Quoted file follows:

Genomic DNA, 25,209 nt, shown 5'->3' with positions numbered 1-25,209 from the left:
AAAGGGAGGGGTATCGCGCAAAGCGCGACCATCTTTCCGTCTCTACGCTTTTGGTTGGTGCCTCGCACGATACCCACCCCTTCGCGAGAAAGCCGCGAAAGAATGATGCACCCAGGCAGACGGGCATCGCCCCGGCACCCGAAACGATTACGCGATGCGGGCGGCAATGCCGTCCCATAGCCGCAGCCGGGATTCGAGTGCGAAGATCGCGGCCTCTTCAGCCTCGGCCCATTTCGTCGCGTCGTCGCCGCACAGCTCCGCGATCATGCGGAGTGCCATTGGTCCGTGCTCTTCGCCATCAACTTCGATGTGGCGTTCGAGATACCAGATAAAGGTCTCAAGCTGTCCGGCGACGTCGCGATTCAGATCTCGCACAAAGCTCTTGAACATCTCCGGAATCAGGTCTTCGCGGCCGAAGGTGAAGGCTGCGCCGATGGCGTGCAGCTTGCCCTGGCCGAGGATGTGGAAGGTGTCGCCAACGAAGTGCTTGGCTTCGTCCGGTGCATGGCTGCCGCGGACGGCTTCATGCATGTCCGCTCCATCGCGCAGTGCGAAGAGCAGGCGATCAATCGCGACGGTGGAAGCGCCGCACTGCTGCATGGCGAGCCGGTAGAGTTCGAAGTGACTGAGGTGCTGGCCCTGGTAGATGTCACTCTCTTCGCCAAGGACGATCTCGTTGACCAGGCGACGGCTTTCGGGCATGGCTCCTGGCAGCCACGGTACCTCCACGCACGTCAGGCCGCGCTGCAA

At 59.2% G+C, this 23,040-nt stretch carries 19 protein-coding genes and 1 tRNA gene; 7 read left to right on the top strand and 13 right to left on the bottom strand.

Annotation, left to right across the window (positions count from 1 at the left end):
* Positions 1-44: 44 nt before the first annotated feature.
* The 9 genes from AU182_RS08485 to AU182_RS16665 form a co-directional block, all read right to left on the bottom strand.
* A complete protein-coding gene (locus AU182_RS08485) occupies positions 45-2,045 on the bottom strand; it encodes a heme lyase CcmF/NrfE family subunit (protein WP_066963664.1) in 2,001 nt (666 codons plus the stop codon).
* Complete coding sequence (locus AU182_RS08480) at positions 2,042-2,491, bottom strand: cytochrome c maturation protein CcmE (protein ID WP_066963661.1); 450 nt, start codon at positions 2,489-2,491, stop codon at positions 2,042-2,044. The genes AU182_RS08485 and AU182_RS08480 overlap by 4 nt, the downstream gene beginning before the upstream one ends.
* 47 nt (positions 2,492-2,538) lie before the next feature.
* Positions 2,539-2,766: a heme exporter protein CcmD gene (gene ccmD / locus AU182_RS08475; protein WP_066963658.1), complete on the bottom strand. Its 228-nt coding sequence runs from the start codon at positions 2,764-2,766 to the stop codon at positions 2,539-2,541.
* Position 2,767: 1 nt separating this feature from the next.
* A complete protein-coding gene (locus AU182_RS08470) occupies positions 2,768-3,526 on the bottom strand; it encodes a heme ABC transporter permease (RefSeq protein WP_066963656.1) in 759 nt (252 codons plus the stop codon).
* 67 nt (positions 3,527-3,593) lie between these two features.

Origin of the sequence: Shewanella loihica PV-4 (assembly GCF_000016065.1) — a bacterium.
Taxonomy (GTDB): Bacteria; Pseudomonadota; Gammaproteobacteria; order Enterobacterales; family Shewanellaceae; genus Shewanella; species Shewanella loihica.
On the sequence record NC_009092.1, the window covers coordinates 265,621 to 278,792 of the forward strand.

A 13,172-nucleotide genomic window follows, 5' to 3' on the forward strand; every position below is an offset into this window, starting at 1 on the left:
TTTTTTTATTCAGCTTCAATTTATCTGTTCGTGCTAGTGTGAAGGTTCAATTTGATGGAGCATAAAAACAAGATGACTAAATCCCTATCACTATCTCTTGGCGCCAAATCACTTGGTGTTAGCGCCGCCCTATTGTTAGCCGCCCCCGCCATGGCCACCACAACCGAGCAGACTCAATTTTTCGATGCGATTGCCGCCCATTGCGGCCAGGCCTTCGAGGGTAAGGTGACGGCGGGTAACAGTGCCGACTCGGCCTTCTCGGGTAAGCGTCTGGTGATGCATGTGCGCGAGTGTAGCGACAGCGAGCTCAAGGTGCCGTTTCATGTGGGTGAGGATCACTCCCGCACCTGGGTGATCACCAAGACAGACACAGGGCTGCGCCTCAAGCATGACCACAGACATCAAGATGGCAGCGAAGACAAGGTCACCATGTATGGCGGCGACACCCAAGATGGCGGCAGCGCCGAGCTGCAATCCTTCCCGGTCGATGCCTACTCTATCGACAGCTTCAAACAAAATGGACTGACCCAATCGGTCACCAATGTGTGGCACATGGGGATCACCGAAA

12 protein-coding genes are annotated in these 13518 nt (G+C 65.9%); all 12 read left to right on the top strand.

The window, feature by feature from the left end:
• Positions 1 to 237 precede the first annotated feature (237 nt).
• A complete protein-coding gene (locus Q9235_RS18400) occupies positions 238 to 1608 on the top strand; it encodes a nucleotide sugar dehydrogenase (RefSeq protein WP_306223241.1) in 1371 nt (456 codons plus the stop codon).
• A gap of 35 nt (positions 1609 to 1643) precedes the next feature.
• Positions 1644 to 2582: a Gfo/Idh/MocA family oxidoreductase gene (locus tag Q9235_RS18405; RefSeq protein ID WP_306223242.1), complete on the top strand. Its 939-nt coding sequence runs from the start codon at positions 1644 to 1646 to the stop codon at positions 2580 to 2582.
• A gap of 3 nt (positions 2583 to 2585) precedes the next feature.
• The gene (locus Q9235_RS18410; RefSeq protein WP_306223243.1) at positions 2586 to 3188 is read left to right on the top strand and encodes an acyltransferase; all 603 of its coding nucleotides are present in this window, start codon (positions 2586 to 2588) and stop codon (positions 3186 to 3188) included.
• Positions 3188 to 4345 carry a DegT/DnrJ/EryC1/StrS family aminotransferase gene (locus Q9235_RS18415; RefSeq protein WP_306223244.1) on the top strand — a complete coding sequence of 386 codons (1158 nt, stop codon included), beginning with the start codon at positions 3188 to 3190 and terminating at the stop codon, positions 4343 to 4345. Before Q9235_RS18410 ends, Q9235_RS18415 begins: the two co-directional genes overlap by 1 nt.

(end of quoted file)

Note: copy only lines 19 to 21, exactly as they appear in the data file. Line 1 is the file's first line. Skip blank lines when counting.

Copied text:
12 protein-coding genes are annotated in these 13518 nt (G+C 65.9%); all 12 read left to right on the top strand.

The window, feature by feature from the left end:
• Positions 1 to 237 precede the first annotated feature (237 nt).